10 questions you should ask at an exit interview

Desk work

Exit interviews might seem like a chore, but ask the right questions and you can uncover valuable insights into how you and your company can improve.

Don’t waste the chance of an exit interview. Here are 10 great questions that will help you get all the info you need:

1) What is your main reason for leaving?
You may know the answer to this one already, but give the leaver the chance to expand on their reasons and open up about their decision.

2) Talk me through your time here, what were the big ups and downs?
Leaving isn’t all about the last couple of months, even though they may have brought things to a head. You need to know what was good and bad about the whole period they were in post to really get to the heart of their thinking.

3) If you could do anything different, what would it be?
It sounds a personal question, but the chances are it will bring out some of the problems or pinch-points during their time at the company.

4) What do you think of the work culture and how you were personally treated?
The chances are if your leaver knows there are problems with work culture, the rest of the team do too. Take this opportunity to really chat it through, ask them how they would change things and then use that knowledge to make sure you keep the staff you have.

5) Are there any changes that would have made you stay?
If the answer is more money, well chances are then we’re done. However, if it was the fact that they never got home until 8pm, or that they never had the right tools to do the job properly, then it’s worth knowing for the future.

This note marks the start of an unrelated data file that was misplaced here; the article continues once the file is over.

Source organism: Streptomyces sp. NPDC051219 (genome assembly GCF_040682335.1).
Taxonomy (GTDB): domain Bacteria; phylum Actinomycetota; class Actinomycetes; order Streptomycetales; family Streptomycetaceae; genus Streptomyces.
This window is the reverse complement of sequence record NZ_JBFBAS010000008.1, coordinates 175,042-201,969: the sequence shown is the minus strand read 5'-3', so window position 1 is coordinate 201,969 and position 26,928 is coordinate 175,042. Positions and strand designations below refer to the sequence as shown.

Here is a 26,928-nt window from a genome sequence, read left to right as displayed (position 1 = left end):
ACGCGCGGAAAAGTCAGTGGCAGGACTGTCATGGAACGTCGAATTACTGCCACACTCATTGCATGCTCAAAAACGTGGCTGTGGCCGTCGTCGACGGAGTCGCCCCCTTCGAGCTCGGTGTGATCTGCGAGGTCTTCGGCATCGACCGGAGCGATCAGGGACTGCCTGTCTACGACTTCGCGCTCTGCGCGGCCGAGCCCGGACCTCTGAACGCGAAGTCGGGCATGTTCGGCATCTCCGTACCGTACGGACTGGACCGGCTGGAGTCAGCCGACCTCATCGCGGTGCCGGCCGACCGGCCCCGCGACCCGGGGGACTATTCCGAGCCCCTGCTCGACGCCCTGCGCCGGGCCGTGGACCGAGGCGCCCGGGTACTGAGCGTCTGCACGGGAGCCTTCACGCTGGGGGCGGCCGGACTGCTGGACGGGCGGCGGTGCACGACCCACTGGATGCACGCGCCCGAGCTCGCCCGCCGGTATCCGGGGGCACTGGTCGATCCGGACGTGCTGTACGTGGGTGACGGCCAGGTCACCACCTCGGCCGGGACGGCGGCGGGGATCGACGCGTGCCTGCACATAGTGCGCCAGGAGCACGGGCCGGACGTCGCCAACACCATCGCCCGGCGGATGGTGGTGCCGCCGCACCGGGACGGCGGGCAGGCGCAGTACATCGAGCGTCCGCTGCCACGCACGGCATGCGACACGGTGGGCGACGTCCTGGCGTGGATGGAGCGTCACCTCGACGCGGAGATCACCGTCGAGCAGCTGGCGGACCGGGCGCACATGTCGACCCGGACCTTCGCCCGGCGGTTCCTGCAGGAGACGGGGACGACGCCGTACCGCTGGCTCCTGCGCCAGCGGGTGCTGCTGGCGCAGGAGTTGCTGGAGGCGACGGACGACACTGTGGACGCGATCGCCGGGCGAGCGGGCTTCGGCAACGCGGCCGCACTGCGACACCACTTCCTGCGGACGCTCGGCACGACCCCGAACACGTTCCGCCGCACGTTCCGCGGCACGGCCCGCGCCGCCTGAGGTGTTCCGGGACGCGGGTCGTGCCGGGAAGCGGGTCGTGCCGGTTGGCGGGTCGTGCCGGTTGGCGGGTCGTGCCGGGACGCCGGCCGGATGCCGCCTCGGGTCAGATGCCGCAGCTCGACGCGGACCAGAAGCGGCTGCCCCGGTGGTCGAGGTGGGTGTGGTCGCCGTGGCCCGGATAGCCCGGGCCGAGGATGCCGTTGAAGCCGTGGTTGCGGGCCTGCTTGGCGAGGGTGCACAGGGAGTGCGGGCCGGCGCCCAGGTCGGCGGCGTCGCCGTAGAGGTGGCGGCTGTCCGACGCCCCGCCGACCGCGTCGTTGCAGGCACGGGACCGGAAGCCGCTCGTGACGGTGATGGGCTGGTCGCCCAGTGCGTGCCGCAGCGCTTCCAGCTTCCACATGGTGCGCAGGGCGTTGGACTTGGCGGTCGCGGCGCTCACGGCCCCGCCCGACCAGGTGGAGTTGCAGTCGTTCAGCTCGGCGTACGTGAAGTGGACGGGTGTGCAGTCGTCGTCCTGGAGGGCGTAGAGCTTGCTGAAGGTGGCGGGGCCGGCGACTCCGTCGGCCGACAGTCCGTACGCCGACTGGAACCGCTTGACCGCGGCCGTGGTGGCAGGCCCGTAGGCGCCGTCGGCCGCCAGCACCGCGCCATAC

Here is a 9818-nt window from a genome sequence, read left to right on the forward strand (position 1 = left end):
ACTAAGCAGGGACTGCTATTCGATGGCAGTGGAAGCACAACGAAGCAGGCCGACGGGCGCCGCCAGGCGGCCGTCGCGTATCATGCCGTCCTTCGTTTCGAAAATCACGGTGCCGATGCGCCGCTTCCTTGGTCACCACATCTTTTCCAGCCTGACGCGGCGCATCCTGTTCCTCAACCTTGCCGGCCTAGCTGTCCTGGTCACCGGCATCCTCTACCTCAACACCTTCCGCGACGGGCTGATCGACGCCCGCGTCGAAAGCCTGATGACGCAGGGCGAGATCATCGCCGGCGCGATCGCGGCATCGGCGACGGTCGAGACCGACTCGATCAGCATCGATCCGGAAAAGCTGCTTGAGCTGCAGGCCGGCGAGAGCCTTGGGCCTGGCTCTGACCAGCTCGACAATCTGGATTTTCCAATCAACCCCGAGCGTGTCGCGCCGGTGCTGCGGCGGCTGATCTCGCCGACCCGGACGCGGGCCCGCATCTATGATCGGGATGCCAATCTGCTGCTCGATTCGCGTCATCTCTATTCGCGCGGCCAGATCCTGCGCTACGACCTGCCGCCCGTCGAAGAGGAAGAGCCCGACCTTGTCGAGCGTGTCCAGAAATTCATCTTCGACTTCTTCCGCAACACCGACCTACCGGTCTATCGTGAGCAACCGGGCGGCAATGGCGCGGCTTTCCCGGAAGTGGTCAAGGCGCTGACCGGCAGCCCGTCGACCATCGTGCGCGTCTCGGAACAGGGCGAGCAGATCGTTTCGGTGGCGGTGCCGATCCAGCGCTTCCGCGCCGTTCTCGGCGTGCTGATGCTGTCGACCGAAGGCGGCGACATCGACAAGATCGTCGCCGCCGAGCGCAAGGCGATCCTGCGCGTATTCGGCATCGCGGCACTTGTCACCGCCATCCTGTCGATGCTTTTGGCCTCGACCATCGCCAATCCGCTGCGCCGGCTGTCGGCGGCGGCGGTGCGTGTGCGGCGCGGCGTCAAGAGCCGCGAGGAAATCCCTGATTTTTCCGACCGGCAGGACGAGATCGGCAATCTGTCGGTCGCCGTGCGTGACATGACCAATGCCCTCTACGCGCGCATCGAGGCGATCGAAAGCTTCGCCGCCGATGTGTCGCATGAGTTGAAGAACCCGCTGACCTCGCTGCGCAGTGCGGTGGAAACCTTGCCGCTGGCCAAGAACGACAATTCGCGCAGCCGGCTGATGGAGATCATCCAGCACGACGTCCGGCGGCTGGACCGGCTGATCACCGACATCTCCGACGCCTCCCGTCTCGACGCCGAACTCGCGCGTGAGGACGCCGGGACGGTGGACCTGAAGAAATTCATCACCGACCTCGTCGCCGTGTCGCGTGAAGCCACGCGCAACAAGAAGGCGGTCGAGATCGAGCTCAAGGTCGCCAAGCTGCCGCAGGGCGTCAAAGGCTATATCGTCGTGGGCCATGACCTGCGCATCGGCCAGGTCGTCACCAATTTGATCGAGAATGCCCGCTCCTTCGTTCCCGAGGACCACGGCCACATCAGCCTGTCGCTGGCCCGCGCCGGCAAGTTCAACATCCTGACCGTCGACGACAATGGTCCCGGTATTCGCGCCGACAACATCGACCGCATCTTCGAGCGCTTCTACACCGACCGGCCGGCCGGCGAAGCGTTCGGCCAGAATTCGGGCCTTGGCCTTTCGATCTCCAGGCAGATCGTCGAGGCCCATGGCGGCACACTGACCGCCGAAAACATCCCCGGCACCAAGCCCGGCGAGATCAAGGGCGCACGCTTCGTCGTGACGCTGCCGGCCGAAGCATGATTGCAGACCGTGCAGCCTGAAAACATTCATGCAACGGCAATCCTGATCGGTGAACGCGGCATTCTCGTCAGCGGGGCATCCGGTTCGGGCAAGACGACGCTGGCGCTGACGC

6) Tell me about your new job, and what excites you about it?
The answer to this might surprise you. You can learn a lot from the choice they have made, and how their work for you led them to that decision.

7) What could I have done better as your manager?
It may be tough medicine, but it’s worth hearing. If it can help you be a better boss going forward, then take the opportunity to ask.

8) Did you receive enough training and support in your role?
Getting extra money for your training budget is always tough. If a leaver raises the lack of training as an issue, that’s great ammunition for extra funding next year.

9) What advice would you give to your replacement for their first month?
Manager’s do not always know details of how their reports actually work on a day-to-day basis, and you have not have the luxury of a hand-over period. Build any good tips into the first month’s plan for the new starter.

10) Are there any problems or outstanding concerns that we need to address before you leave?
Yes, I realise this could get messy, but better you know now, or at least give the employee the chance to tell you of any concerns. At least then you are covered and have done your job if problems arise later.

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